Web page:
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3 Easy Ways to Make Prettier Pies

These simple embellishments will make pie crust look more attractive and professional. 

Good pie pastry is kind of like Play-Doh: a malleable blank slate that can be rolled, crimped, cut, stamped, etched, and woven into a zillion different designs. If you have the skills and the time, you can really go to town with an ambitious arts-and-crafts project. 

But most of us don’t, and that’s fine. Because there are plenty of quick and easy ways to up your pie pastry game that don’t require pro-caliber skills or hours of intricate sculpting. All you need is a great dough recipe, common kitchen tools (even basic flatware works), a sharp knife, and some sugar. 

Read on to learn how easy it is to make pie even prettier and more appealing.

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1. Design an Edgier Edge

Embellishing the edges of the crust—single or double—is a surprisingly simple way to upgrade the appearance of your pie. Chill the dough for 15 minutes before edging to make neater marks. 

2. Make the Crust Shine and Sparkle

Brushing the top crust with egg wash (or water) and sprinkling it with sugar gives the pastry lustrous browning and shimmer—and the effect can be really impressive when you liberally apply both. Thoroughly moistening the dough enables it to grasp lots of sugar, which transforms into a candy-like layer with brilliant sheen, crackly crunch, and notable sweetness that pairs particularly well with tart fruit fillings such as rhubarb, apricot, plum, and sour cherry.

You can use any kind of sugar, but the effect will differ. 

  • Granulated: Finer, more delicate crispness and uniform sheen 
  • Demerara or Turbinado: Coarser crunch and more sequin-like sparkle 

How to Add Sparkle to a 9-Inch Pie

  1. WASH CRUST: Beat 1 egg with pinch of salt. (Salt will loosen the egg proteins and make the wash more fluid and easier to brush evenly over the dough.) Using pastry brush, thoroughly paint surface with 1 to 2 tablespoons wash. (Alternatively, use 2 tablespoons water instead of egg wash.)
  2. SPRINKLE SUGAR: Before cutting vents, sprinkle 2 to 3 tablespoons sugar (depending on the sweetness of the filling) evenly over surface.

3. Cut Distinctive Vents 

Venting the top crust allows moisture to evaporate so that juicy fillings, such as blueberry or peach, thicken. Here are a couple simple ways to do it. Chill the dough for 15 minutes before making cuts. 

Slashes:

  1. Using a sharp paring knife, make a slash (or a series of them in a simple pattern) on the top of the dough. If making multiple pies, use a different design for each flavor to help tell them apart.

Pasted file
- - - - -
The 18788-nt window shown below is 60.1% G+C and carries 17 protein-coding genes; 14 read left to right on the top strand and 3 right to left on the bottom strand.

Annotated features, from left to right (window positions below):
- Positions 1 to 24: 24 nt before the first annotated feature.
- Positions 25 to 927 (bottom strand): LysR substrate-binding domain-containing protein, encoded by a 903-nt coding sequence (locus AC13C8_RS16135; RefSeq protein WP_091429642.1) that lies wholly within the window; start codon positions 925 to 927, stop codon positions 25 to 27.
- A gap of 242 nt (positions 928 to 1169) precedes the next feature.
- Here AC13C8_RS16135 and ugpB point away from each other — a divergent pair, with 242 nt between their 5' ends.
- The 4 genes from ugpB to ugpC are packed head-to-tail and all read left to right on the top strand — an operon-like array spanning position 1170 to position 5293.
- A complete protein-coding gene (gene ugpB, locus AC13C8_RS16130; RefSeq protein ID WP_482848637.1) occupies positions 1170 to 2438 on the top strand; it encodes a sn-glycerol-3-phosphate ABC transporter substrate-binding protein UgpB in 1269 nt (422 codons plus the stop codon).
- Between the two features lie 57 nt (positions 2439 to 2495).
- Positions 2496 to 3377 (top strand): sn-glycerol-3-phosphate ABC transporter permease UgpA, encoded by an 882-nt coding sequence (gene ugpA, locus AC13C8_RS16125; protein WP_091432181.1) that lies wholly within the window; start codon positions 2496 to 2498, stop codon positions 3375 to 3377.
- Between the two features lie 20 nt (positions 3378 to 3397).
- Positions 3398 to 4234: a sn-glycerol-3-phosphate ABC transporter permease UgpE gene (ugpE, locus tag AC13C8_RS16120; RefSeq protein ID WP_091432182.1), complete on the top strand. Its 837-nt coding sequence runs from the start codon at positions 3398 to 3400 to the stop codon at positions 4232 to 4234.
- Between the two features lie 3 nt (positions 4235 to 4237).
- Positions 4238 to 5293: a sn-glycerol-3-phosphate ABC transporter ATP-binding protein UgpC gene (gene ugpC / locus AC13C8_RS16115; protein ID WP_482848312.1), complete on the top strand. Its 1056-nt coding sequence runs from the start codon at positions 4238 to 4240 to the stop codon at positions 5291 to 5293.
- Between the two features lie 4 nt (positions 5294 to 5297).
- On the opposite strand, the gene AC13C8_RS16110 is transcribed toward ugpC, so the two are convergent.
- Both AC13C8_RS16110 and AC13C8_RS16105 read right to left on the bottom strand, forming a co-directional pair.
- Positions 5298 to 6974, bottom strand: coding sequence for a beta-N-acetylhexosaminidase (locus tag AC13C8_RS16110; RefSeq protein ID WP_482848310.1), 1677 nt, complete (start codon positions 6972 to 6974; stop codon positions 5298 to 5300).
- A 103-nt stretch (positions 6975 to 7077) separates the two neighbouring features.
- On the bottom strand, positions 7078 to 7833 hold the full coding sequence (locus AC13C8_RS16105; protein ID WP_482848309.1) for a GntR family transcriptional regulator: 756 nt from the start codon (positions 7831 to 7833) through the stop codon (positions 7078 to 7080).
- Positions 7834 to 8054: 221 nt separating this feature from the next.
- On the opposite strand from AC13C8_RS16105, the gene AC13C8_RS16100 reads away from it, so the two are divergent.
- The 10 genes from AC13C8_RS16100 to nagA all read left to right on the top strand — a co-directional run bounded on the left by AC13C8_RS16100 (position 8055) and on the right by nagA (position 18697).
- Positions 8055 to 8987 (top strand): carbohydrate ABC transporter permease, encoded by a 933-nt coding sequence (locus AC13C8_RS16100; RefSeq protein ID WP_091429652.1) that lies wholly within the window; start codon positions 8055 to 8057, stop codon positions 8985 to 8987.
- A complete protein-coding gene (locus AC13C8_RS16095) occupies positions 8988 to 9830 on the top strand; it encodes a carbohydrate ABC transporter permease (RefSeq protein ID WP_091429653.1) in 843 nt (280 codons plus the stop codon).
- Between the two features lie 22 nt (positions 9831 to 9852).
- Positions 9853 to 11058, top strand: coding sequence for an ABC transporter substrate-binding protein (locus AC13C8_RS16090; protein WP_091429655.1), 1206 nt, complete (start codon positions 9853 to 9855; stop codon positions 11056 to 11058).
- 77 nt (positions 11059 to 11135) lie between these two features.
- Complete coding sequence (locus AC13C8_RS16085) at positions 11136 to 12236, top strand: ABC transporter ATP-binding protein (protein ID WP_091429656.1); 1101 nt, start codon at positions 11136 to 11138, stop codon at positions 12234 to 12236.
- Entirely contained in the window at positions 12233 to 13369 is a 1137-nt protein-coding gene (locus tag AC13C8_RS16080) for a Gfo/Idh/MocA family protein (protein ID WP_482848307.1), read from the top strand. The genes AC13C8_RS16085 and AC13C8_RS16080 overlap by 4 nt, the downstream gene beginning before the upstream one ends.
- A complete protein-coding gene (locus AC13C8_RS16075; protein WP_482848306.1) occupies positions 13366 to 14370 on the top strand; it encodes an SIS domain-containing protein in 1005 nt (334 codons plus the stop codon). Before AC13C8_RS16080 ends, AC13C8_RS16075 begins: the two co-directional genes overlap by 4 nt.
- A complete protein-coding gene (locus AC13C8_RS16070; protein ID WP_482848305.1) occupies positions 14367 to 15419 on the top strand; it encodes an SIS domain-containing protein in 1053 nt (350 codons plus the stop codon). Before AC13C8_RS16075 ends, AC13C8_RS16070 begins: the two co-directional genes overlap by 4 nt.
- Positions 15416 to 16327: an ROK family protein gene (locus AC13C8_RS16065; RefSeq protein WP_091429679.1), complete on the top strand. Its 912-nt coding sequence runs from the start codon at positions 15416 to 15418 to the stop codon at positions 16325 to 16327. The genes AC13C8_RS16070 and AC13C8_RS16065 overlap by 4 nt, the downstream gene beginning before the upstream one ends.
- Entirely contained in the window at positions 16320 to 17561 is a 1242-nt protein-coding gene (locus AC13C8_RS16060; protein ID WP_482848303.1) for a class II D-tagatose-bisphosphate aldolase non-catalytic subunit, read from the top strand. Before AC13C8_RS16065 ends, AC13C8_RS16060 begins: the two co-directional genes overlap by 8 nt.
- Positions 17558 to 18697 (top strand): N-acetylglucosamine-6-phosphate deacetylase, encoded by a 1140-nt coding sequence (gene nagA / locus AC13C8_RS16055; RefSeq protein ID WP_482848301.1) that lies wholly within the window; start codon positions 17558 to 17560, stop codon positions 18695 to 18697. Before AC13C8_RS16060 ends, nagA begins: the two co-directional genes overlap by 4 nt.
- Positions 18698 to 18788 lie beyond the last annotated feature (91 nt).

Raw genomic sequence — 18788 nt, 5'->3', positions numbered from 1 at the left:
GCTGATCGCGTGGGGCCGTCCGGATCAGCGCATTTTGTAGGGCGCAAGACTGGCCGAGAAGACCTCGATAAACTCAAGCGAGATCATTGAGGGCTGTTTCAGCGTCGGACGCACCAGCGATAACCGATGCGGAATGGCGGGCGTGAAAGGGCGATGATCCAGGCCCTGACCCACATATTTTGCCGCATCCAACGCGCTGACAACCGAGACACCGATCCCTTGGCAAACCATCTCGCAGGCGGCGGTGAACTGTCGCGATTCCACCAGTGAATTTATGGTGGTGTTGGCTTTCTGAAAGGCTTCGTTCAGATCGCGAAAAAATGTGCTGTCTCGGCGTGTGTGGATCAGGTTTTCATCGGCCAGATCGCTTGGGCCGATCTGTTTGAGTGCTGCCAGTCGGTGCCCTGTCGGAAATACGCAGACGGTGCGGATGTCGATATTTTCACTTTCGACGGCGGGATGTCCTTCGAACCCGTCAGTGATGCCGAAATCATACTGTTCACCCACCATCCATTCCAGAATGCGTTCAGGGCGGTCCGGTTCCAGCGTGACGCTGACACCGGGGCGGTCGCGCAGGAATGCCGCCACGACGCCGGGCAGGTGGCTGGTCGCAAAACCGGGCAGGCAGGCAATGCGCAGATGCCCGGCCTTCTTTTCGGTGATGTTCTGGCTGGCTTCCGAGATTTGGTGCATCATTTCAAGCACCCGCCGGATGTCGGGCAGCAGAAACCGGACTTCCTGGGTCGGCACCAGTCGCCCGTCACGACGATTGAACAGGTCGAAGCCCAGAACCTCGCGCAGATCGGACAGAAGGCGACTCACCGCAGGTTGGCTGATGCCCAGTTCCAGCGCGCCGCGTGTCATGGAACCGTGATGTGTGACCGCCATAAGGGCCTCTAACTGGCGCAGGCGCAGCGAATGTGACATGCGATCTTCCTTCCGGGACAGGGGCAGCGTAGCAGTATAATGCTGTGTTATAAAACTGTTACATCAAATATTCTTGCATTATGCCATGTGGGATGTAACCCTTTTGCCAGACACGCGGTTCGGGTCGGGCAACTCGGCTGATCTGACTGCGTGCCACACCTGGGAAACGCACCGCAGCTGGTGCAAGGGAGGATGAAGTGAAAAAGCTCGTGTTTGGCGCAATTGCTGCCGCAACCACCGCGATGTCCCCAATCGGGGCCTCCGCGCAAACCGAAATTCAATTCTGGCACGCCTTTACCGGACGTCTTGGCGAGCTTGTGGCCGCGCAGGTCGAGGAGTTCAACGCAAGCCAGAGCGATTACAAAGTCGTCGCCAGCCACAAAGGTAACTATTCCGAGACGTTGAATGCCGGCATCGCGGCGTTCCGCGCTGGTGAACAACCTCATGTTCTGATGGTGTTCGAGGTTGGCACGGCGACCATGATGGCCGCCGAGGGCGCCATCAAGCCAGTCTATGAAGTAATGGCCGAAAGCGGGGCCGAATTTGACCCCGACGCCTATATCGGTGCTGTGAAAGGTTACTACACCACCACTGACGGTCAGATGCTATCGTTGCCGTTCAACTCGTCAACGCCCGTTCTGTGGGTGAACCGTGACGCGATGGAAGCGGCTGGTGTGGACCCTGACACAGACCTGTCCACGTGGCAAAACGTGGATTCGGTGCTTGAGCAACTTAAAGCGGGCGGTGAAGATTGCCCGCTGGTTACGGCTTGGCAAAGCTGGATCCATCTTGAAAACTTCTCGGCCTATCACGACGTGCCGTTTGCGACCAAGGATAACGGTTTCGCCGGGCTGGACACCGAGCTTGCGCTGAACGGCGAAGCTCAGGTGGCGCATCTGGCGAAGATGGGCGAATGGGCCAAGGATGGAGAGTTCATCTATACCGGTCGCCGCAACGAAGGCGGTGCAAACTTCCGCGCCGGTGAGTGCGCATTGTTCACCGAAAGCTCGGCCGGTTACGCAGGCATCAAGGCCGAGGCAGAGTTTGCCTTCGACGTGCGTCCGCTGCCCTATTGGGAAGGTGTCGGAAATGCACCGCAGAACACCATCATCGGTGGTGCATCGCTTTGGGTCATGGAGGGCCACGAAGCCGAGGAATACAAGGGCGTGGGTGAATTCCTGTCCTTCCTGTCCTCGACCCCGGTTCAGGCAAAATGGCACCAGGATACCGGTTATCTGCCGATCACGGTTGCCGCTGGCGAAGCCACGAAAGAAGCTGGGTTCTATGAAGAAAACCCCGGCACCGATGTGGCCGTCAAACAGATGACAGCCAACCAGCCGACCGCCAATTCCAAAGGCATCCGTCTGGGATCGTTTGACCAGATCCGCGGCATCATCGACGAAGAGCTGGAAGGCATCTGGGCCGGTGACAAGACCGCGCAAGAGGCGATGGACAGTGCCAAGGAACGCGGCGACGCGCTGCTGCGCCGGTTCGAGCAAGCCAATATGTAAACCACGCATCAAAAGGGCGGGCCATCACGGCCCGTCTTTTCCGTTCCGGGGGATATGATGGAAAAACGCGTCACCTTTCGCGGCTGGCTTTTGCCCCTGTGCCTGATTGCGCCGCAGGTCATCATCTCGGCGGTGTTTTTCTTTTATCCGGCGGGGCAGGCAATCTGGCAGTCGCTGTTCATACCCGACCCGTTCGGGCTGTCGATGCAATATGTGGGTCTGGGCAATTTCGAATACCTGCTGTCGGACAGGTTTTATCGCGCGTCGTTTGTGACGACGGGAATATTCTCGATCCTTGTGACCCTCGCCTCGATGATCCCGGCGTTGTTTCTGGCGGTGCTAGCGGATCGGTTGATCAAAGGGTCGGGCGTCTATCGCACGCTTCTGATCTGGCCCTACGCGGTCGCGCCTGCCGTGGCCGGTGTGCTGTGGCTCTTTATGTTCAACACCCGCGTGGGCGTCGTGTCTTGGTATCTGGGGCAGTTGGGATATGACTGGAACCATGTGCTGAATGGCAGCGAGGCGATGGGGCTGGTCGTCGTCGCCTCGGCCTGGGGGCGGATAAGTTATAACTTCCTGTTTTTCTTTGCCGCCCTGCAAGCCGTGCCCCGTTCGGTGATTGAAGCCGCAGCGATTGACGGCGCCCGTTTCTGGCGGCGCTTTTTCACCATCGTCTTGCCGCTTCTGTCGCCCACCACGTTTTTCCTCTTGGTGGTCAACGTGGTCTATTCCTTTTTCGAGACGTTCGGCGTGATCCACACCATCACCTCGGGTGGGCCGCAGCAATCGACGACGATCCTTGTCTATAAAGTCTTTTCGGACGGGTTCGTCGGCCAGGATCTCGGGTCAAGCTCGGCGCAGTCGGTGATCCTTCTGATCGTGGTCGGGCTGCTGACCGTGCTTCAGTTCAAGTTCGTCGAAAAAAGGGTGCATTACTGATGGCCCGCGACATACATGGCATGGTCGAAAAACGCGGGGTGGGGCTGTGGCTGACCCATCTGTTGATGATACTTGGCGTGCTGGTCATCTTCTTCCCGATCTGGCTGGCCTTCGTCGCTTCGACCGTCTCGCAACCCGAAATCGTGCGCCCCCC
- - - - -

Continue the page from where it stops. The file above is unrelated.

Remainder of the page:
2. For more visual appeal, insert the knife into the vent and wiggle it side to side to widen the vent slightly.

Decorative Cuts:

  1. Use a small decorative cutter, biscuit cutter, or spice jar lid to punch out small shapes from the dough.
  2. For more visual appeal, save a few cutouts to decorate intact areas of crust, brushing their undersides with water and pressing gently but firmly to adhere. 

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JC
JOHN C.
16 days

Absolutely the best chicken ever, even the breast meat was moist! It's the only way I'll cook a whole chicken again. Simple, easy, quick, no mess - perfect every time. I've used both stainless steel and cast iron pans. great and easy technique for “roasted” chicken. I will say there were no pan juices, just fat in the skillet. Will add to the recipe rotation. Good for family and company dinners too. I've done this using a rimmed sheet pan instead of a skillet and put veggies and potatoes around the chicken for a one-pan meal. Broccoli gets nicely browned and yummy!

Absolutely the best chicken ever, even the breast meat was moist! It's the only way I'll cook a whole chicken again. Simple, easy, quick, no mess - perfect every time. I've used both stainless steel and cast iron pans. great and easy technique for “roasted” chicken. I will say there were no pan juices, just fat in the skillet. Will add to the recipe rotation. Good for family and company dinners too.

MD
MILES D.
JOHN C.
9 days

Amazed this recipe works out as well as it does. Would not have thought that the amount of time under the broiler would have produced a very juicy and favorable chicken with a very crispy crust. Used my 12" Lodge Cast Iron skillet (which can withstand 1000 degree temps to respond to those who wondered if it would work) and it turned out great. A "make again" as my family rates things. This is a great recipe, and I will definitely make it again. My butcher gladly butterflied the chicken for me, therefore I found it to be a fast and easy prep. I used my cast iron skillet- marvellous!

CM
CHARLES M.
11 days

John, wasn't it just amazing chicken? So much better than your typical oven baked chicken and on par if not better than gas or even charcoal grilled. It gets that smokey charcoal tasted and overnight koshering definitely helps, something I do when time permits. First-time I've pierced a whole chicken minus the times I make jerk chicken on the grill. Yup, the cast iron was not an issue.